Emma Warren, the assistant manager of student experience at SAITSA, thinks that the program allows students to get good food for a great price.
“SAITSA has been running the Good Food Program for five years,” said Warren.
“It’s a city-wide project, but we act as a temporary depot throughout the semester so staff and students can easily access it.”
The Good Food Boxes are done through Community Kitchen Calgary, a volunteer program, and is just one of the many projects that they run. Interested individuals can visit one of the depot locations in the city and order a Good Food Box.
“We want to offer a service to students and staff where they can get fresh produce for cheap,” Warren said.
“We don’t make any money off it, and anything that we take in goes back to the program.”
The program runs at SAIT from September until April.
“In the last three months we have had 120 boxes sold for September, October and November,” said Warren. “There are three different sizes: a small, medium, and large box.”
The prices for the boxes vary, depending on the weight and how much food each box contains. Twenty pounds of food is priced at $25, 30 pounds for $30, and 40 pounds costs $35.
“The contents varies depending on the season, and what the organization can get a hold of,” Warren said.
“You get your staples like oranges, apples, bananas, lettuce, cucumbers, tomatoes, and celery. And sometimes, there will be different fruits and vegetables. It’s never exactly the same from month to month. Community Kitchen Calgary tries to support local as much as possible.”
Warren said that the program is designed for everyone. They don’t, however, allow special requests to be made about the contents of each box.
“People can’t make any special requests, [for dietary restrictions]. It’s just how they get delivered.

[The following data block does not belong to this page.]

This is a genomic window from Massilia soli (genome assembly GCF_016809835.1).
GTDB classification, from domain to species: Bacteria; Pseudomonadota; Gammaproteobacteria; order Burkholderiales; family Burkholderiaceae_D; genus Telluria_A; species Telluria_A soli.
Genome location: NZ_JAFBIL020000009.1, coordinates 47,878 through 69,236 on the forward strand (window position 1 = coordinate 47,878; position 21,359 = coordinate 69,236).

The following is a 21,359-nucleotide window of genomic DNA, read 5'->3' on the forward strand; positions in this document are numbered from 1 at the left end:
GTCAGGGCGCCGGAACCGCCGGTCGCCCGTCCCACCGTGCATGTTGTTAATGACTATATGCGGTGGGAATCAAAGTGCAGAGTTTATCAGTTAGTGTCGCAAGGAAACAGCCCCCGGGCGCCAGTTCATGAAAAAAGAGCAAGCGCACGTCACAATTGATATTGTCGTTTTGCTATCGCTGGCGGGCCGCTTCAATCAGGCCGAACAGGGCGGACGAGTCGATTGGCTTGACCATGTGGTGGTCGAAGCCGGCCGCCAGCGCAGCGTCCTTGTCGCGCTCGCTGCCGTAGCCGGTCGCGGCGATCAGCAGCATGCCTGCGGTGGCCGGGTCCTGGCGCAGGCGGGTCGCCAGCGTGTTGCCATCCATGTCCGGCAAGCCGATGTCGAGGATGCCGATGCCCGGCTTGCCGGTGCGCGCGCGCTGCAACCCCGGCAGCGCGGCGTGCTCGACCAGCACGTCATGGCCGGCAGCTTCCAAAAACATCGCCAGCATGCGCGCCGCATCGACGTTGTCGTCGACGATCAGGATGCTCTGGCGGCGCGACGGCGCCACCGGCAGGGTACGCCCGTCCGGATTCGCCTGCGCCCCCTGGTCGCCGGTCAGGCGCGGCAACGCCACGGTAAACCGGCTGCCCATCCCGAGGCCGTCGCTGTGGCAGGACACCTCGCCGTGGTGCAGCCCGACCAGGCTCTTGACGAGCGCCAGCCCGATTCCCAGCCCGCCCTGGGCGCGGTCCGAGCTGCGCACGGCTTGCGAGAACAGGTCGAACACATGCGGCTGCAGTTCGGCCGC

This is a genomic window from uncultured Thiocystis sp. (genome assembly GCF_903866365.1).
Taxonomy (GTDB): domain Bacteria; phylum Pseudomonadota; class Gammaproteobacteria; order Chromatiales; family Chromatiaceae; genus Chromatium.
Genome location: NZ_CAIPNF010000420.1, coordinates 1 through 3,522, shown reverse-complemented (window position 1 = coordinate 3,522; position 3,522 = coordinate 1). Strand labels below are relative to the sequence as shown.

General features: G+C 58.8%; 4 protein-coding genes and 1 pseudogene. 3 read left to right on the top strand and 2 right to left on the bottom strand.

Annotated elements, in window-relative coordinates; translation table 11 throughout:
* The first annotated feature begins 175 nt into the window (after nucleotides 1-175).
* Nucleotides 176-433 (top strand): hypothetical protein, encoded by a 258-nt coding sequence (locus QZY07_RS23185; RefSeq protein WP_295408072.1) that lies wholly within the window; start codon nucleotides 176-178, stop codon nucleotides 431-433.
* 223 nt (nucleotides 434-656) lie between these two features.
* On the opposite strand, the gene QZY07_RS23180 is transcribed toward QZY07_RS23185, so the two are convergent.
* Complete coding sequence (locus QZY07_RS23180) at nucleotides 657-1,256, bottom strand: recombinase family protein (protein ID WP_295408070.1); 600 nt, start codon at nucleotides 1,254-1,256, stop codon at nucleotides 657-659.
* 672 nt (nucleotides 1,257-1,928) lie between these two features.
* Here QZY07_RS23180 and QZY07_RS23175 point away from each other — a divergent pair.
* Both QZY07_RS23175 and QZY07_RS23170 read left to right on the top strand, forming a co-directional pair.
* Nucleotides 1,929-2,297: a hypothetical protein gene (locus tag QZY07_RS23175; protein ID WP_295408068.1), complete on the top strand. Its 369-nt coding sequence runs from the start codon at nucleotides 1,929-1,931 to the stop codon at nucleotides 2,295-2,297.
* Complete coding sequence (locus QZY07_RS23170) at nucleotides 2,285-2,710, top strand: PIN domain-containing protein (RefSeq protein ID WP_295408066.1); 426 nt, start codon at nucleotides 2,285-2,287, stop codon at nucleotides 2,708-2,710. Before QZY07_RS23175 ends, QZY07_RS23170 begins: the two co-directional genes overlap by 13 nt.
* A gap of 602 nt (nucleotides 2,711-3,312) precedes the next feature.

“Some students have left things behind if they don’t want them, so we can always put them into a different box if somebody wants that,” she said.
The process of purchasing a Good Food Box is simple.
“They have to come to our office, fill out a form, provide us with the cash, and that’s it. It’s easy,” said Warren.
Anisa Abbas, the community assistant for floors 12 and 13 of the Begin Tower Residence on SAIT Campus, has been a user of the food boxes in the past and thinks it’s a valuable resource for students who live on campus.
“The grocery shopping is already done for you,” said Abbas. “It takes away the stress of grocery shopping, and having to go out with your list, and then lugging all that back.”
Abbas said that it is a long way for residents to travel to get groceries each week, and that transit can cause problems for students during rush hour when they are laden with shopping bags.
“From Begin Tower, the food boxes are a five-minute walk away,” said Abbas.
“You know when the boxes are going to arrive, so you can supplement your pantry in the meantime. They normally last quite a while. [One 20 pound box] lasts me about three weeks.”
Abbas added that the 20-25 pound boxes are usually enough for one person, the 30 pounder is great for two, and the 40-45 pound option is superb for three or more.
“I like that it’s inexpensive, and that the food is delivered to campus. You know when to expect it. Plus, there is a wide variety of food.”
“I have gotten some ingredients that I don’t typically use, but it makes me research, ‘what can I do with beets or leeks,’” said Abbas.
“I’ve ended up learning a lot more about cooking and different methods of preparation.”
Abbas said that experimenting with the more unusual items in the boxes isn’t a huge loss, because her money isn’t being wasted. The boxes only provide so much of a certain fruit or vegetable while going to a grocery store lets consumers buy more than what they actually need to try something new.
“What I would change is that they could make the boxes customizable, or at least be able to substitute certain parts out for something else that is in season,” Abbas said.
“I understand why they don’t though. If they gave people too many options things would start to get crazy.
“It’s a good option for residents because we don’t have a meal plan like other universities and institutions,” said Abbas.
“It’s a great value. You get a receipt once you’ve paid, and then show it when you go to pick it up.”
The February order will run until Feb. 21, and the pick-up will be on March 2. Payment must be made by 4 p.m. on Feb. 21.
Orders can be placed in room MC 107 in the Stan Grad Building, next to the library.